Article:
A Google Voice local phone number for incoming calls is currently[update] available only for users in the United States. Users may select a single U.S. phone number from various area codes. Incoming calls to the number may ring simultaneously any of the user's configured phones or the account's Google Talk feature. Based on the calling number, or contact group (e.g., Family, Friends, Work), or on time of day (e.g., disabling a home phone during business hours and routing calls to mobile or business number), individual numbers may be configured to ring. The service also features voicemail with indexable automated voicemail transcription, accessible via a web browser, e-mail, or by phone. Google Voice provides automatic blocking of known numbers, e.g., telemarketers, the ability to switch lines in mid-call, differentiated voice mail greetings based on caller, Short Message Service (SMS) forwarding, and call recording.
Previously, customers of Gizmo5, a Session Initiation Protocol (SIP) service vendor acquired by Google, were allowed to forward calls to their Gizmo service which may be answered using a free computer application, or a web application, or SIP-based telephone hardware. Google discontinued Gizmo5 service on April 3, 2011.
There are several competing virtual number services. Personal numbering services have been available in the United Kingdom since 1993, similar to the AT&T True Connections 500 service offered in the 1990s in the United States. AT&T's service required the direct involvement of AT&T to change the phone number list, while the Google service is user-configurable on the web application.
The original voice of GrandCentral and Google Voice belonged to actress and voice-over artist, Laurie Burke , but has been replaced with recordings by Kiki Baessell, a Googler who had no experience in professional voice-overs, but was chosen because of her pleasant, familiar voice.
GrandCentral, founded in 2005 by Craig Walker and Vincent Paquet with funding by Minor Ventures, was acquired by Google on July 2, 2007, for US$95 million in a transaction led by Miles Agha. Although Grand Central users were able to continue to use the service after the purchase, new users were not accepted, and Google made no public statements about their plans for the service. On March 11, 2009, the management of the service revealed that the team had been working on it throughout that period, apparently in secret, and that it was being rebranded "Google Voice". It was to keep most of the functionality originally offered in GrandCentral and add new features.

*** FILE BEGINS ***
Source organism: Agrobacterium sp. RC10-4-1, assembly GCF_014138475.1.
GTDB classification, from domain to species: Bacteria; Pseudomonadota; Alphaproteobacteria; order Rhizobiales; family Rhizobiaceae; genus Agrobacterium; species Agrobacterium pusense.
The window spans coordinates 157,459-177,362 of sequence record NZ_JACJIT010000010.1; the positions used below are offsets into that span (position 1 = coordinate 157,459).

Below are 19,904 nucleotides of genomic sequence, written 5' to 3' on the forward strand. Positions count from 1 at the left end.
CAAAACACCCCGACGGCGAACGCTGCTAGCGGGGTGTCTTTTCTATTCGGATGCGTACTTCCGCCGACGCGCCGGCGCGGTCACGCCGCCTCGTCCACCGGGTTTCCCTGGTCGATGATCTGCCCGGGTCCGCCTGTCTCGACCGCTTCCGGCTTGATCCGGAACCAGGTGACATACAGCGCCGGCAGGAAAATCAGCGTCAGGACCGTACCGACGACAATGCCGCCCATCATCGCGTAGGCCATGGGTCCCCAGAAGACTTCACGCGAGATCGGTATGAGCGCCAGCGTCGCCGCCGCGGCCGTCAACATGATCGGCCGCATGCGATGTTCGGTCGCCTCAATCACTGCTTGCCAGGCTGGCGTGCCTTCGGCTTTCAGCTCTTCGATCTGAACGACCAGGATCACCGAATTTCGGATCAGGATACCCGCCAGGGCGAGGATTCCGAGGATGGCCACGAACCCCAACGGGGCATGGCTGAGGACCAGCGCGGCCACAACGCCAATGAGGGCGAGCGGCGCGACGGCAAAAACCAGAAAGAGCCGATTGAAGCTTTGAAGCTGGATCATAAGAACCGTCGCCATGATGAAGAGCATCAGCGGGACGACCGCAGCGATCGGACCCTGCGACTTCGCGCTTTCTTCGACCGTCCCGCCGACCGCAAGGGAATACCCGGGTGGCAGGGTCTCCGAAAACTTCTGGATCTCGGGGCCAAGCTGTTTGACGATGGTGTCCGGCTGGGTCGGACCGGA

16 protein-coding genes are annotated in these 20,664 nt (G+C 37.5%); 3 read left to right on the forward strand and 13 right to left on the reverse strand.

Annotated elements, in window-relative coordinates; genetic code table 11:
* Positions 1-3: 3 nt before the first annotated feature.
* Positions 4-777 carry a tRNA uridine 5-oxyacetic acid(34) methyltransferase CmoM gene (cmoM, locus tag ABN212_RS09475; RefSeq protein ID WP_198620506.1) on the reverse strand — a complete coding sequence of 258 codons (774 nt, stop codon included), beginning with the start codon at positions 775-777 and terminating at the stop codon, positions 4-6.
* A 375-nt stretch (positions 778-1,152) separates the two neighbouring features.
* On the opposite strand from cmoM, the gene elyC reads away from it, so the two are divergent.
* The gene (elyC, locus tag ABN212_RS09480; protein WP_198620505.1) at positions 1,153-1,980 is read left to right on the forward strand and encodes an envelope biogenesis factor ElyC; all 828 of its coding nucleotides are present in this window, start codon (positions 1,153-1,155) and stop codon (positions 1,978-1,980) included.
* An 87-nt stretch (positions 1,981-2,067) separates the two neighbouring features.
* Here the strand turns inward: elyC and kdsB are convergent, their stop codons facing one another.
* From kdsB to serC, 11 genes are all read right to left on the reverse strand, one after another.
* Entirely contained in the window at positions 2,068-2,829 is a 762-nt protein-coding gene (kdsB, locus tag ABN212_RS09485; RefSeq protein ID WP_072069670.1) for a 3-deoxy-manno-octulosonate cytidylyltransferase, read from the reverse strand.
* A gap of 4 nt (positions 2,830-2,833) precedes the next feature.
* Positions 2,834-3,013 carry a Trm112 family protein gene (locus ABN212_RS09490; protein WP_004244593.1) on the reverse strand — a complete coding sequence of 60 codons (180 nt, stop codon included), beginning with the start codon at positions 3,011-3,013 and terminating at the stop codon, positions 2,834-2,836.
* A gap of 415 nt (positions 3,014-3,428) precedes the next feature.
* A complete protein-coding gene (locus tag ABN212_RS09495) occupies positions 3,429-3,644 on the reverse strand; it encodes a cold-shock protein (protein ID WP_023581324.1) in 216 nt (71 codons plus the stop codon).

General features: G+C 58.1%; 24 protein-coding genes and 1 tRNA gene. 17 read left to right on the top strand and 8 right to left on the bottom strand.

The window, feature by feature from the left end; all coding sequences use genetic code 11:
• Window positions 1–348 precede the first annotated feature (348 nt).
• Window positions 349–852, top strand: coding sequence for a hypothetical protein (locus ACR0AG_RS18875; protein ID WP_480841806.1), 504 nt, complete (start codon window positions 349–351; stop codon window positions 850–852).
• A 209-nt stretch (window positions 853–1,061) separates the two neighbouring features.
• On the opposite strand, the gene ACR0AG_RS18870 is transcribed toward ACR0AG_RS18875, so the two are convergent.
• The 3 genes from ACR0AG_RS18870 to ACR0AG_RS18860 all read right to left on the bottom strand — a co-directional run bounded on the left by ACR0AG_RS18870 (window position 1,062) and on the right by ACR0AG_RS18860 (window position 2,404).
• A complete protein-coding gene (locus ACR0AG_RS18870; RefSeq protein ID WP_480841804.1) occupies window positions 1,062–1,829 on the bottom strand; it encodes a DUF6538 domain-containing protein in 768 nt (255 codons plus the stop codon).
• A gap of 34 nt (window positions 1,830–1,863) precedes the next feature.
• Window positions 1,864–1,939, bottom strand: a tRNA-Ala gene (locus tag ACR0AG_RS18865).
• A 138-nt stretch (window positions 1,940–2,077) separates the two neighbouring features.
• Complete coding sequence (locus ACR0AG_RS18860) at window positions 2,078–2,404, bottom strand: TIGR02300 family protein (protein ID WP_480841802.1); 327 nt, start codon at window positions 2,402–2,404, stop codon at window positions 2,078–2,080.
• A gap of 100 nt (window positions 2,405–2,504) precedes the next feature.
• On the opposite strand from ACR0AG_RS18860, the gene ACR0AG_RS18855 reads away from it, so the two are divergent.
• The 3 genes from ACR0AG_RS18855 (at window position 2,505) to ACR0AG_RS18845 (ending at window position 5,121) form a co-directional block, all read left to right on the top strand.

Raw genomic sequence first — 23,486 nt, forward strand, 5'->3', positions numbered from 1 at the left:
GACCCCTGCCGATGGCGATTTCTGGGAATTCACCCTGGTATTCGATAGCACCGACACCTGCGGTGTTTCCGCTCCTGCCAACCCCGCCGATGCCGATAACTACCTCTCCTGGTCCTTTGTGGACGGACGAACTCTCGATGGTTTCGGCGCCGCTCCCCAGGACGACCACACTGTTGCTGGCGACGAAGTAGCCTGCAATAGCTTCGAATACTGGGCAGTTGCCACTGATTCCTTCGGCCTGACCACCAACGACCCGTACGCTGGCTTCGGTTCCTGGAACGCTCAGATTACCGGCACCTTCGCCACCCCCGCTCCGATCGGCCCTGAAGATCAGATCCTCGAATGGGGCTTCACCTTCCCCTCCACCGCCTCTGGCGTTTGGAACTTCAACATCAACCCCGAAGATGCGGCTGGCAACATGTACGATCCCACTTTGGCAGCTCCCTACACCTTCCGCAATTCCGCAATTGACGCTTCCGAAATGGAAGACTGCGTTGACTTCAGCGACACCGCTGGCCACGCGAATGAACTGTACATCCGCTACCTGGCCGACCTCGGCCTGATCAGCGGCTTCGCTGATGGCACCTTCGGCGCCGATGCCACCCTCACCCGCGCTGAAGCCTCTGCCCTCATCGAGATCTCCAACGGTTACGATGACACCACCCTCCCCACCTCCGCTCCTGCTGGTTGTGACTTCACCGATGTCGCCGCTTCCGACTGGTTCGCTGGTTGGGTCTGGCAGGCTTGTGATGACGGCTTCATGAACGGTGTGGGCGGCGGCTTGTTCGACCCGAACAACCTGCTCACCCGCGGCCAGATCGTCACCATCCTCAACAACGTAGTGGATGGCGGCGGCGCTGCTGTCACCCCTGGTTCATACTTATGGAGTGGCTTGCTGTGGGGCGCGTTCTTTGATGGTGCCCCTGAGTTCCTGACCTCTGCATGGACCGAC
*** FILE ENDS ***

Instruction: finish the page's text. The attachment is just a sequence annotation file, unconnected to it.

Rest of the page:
GrandCentral's Closing Message that was sent to all users (0:26; Ogg Vorbis, 392 KB)
Problems playing this file? See media help.
Google Voice was launched on March 11, 2009, based on GrandCentral, with new features, including voicemail transcriptions and SMS managing. However, GrandCentral's Ringback Tone feature was not transitioned over to Google Voice. Google transitioned former GrandCentral accounts to Google Voice and announced that the service would start accepting new members "within weeks" of the announcement. On June 25, 2009, NBC's Today Show stated that Google Voice would be available nationwide on that day. Google confirmed this in a Twitter message stating: "Google Voice on NBC Today Show. Invites to people on reservations list starting to go out today." The expansion was at first limited to users queued on the invitation list. Users with paid-in balances also received a limited number of invitation opportunities.
On July 1, 2009, Google Voice provided the option for users to change their service phone number for a U.S. $10 fee.
On September 15, 2009, GrandCentral calling services were discontinued. Subscribers who used the website could still log into the site to retrieve old messages and data. After termination of GrandCentral phone services, users who haven't moved over to Google Voice were still advised to upgrade their account to Google Voice.